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GX is the new mainstream power supply series from Cooler Master that is arriving on the market today, so far featuring 550 W, 650 W and 750 W models. Let’s see if the 750 W model is a good buy.
GX series is manufactured by Seventeam. Keep in mind that Cooler Master uses several different vendors, so not all power supplies from them are manufactured by Seventeam.
Cooler Master GX 750 W is very short, especially for a 750 W product, being only 5 ½” (140 mm) deep, using a 120 mm fan on its bottom and active PFC circuit, of course.
Being a mainstream product, the reviewed power supply doesn’t have a modular cabling system. All cables have nylon sleevings, that come from inside the power supply housing.
The cables included are:
- Main motherboard cable with a 20/24-pin connector, 19 ¼” (49 cm) long.
- One cable with two ATX12V connectors that together form one EPS12V connector, 24” (61 cm) long.
- Four cables with one six/eight-pin connector for video cards each, 20” (51 cm) long.
- Two cables with four SATA power connectors each, 17 ¾” (45 cm) to the first connector, 4 ¼” (11 cm) between connectors.
- One cable with one SATA power connector, three standard peripheral connectors and one floppy disk drive power connector, 17 ¾” (45 cm) to the first connector, 5 7/8” (15 cm) between connectors.
This configuration is very good for a 750 W product, providing four connectors for video cards, allowing you to connect two video cards that require two power connectors each.
All cables use 18 AWG wires, which is the minimum recommended, but the main motherboard cable uses thicker 16 AWG wires for the +3.3 V output (orange wires), which is great.
Now let’s take an in-depth look inside this power supply.
[nextpage title=”A Look Inside The Cooler Master GX 750 W”]
We decided to disassemble this power supply to see what it looks like inside, how it is designed, and what components are used. Please read our Anatomy of Switching Power Supplies tutorial to understand how a power supply works and to compare this power supply to others.
This page will be an overview, and then in the following pages we will discuss in detail the quality and ratings of the components used.
[nextpage title=”Transient Filtering Stage”]
As we have mentioned in other articles and reviews, the first place we look when opening a power supply for a hint about its quality, is its filtering stage. The recommended components for this stage are two ferrite coils, two ceramic capacitors (Y capacitors, usually blue), one metalized polyester capacitor (X capacitor), and one MOV (Metal-Oxide Varistor). Very low-end power supplies use fewer components, usually removing the MOV and the first coil.
This power supply is flawless on this stage, with one coil, two Y capacitors and one X capacitor more than the minimum required, plus two X capacitors after the rectifying bridge.
In the next page we will have a more detailed discussion about the components used in the Cooler Master GX 750 W.
[nextpage title=”Primary Analysis”]
On this page we will take an in-depth look at the primary stage of Cooler Master GX 750 W. For a better understanding, please read our Anatomy of Switching Power Supplies tutorial.
This power supply uses two GBU1006 rectifying bridges connected in parallel in its primary, each one supporting up to 10 A at 100° C. At 115 V this unit would be able to pull up to 2,300 W from the power grid; assuming 80% efficiency, the bridges would allow this unit to deliver up to 1,840 W without burning themselves out. Nice overspecification! Of course, we are only talking about these components, and the real limit will depend on all the other components in this power supply.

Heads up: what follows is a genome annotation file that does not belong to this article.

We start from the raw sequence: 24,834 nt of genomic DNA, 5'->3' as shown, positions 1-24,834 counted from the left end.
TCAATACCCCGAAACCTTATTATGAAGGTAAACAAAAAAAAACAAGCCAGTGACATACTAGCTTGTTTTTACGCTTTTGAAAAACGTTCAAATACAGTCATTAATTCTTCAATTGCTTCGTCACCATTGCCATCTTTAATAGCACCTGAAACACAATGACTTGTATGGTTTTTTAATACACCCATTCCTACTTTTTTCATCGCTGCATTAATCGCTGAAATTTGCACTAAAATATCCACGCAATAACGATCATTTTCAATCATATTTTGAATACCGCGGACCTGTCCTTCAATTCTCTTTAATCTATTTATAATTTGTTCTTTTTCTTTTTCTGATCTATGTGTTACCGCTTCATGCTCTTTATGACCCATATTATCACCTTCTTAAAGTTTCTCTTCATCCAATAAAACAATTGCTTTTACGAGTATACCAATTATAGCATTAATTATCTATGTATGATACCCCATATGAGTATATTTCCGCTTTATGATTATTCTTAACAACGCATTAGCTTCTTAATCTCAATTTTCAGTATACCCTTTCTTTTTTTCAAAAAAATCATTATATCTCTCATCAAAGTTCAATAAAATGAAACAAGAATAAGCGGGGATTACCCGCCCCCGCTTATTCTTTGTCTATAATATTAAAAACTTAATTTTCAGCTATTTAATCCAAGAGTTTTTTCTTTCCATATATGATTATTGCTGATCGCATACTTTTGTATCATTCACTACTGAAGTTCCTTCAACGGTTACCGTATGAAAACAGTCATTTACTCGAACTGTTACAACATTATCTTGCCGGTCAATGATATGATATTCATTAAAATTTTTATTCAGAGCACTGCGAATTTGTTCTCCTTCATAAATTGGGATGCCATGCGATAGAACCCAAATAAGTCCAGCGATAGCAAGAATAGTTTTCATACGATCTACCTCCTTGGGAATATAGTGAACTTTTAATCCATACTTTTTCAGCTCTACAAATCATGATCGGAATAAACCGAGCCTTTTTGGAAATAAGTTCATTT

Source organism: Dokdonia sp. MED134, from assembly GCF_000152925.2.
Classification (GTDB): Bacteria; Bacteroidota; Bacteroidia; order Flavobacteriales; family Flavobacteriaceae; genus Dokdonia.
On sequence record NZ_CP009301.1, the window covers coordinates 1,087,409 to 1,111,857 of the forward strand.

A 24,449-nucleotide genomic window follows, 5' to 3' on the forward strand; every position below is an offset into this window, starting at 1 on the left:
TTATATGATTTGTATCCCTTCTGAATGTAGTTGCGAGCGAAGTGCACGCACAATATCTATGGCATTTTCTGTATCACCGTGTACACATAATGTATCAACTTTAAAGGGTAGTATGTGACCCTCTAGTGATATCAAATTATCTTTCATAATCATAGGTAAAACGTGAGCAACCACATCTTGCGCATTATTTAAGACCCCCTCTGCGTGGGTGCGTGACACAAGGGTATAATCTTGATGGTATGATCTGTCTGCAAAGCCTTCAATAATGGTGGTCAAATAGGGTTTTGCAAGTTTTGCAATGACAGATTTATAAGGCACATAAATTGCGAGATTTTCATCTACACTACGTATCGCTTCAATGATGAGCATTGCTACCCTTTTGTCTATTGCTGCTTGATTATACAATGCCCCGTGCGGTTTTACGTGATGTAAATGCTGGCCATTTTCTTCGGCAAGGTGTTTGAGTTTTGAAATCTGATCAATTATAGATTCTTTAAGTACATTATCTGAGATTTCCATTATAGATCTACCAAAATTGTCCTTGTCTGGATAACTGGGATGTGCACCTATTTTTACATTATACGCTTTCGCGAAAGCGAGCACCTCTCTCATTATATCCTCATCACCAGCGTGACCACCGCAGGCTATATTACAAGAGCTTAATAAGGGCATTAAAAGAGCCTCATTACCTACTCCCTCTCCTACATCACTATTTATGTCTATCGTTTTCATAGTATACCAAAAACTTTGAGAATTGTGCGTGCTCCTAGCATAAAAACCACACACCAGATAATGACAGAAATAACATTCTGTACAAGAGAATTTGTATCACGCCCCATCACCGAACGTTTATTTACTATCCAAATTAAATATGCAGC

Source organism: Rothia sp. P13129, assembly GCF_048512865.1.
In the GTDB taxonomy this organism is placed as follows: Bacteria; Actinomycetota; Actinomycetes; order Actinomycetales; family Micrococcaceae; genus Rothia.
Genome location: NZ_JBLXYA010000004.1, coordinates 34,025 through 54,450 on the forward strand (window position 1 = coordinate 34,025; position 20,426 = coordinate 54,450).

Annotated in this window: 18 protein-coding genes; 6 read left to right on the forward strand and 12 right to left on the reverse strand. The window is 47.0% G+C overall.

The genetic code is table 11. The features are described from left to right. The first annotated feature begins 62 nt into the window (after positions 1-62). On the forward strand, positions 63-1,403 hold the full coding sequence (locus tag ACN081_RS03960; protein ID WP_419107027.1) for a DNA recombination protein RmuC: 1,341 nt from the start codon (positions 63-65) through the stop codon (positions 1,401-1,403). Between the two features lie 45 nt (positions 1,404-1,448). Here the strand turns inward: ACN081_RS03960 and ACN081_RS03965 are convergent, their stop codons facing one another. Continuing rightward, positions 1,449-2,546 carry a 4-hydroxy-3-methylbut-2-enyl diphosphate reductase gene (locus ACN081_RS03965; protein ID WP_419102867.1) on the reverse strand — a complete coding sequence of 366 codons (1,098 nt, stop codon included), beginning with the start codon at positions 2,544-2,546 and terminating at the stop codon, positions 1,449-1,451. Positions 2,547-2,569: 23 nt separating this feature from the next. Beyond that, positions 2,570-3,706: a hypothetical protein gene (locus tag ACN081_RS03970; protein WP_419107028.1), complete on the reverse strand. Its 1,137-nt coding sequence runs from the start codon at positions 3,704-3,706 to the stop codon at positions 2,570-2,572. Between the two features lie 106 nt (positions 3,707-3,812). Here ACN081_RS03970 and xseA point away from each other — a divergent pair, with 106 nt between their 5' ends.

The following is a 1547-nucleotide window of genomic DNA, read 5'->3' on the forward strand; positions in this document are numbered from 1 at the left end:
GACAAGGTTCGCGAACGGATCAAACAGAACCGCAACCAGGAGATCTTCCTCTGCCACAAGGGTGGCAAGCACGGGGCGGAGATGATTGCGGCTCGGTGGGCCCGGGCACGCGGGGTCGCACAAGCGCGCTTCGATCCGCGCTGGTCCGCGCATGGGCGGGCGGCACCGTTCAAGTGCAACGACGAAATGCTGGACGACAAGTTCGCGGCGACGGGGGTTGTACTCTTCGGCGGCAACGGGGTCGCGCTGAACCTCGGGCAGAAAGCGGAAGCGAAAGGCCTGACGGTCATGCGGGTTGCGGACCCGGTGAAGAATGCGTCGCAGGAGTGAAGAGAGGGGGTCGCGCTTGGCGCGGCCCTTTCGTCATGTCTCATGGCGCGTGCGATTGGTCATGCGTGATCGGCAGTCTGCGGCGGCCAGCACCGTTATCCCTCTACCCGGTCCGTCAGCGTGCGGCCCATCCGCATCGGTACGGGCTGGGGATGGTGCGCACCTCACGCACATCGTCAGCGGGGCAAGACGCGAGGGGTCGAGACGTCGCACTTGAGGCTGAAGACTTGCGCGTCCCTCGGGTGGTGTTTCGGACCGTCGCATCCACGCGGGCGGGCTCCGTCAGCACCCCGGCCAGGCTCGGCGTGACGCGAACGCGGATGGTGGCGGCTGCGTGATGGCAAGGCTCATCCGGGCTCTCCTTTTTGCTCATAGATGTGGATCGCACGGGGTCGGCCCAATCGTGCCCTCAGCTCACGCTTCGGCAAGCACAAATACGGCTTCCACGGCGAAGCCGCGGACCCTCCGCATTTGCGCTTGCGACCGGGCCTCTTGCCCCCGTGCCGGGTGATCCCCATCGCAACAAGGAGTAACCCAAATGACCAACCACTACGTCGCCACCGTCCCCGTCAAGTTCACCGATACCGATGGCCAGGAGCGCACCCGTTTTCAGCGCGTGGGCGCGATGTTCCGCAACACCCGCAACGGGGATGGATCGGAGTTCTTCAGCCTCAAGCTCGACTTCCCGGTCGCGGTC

On the active PFC circuit two SPW20N60C3 power MOSFET transistors are used, each one capable of delivering up to 20.7 A at 25° C or 13.1 A at 100° C in continuous mode (note the difference temperature makes), or up to 62.1 A in pulse mode at 25° C. These transistors present a resistance of 190 mΩ when turned on, a characteristic called RDS(on). This number indicates the amount of power that is wasted, so the lower this number the better, as less power will be wasted thus increasing efficiency.
This power supply uses a capacitor from Su’scon labeled at 85° C to filter the output from the active PFC circuit.
In the switching section, two SPP20N60C3 power MOSFETs are used on the traditional two-transistor forward configuration. The specs fo
r these transistors are published above.
The switching transistors are controlled by the famous PFC/PWM combo controller CM6800.
Now let’s take a look at the secondary of this power supply.
[nextpage title=”Secondary Analysis”]
This power supply has eight Schottky rectifiers on its secondary.
The maximum theoretical current each line can deliver is given by the formula I / (1 – D), where D is the duty cycle used and I is the maximum current supported by the rectifying diode. Just as an exercise, we can assume a typical duty cycle of 30%.
The +12 V output is produced by four PFR60L60CT Schottky rectifiers, each one supporting up to 60 A (30 A per internal diode at 120° C, 0.65 V maximum voltage drop), giving us a maximum theoretical current of 171 A or 2,057 W for the +12 V output. That’s what we call overspecification!
The +5 V output is produced by two PFR30V30CT Schottky rectifiers, each one supporting up to 30 A (15 A per internal diode at 120° C, 0.45 V maximum voltage drop), giving us a maximum theoretical current of 43 A or 214 W.
The +3.3 V output is produced by another two PFR30V30CT Schottky rectifiers, giving us a maximum theoretical current of 43 A or 141 W.
All these numbers are theoretical. The real amount of current/power each output can deliver is limited by other components, especially by the coils used on each output.
The outputs are monitored by a PS113 integrated circuit, which supports only OVP (over voltage protection) and SCP (Short-Circuit Protection). Any other protection this power supply may have is implemented outside this circuit. In fact this unit has two thermistors. When this configuration is used it usually means the unit has over temperature protection (OTP).
All capacitors from the secondary are also from Su’scon.
[nextpage title=”Power Distribution”]
In Figure 13, you can see the power supply label containing all the power specs.
As you can see, according to the label this unit has a single +12 V rail, so there is not much to talk about here.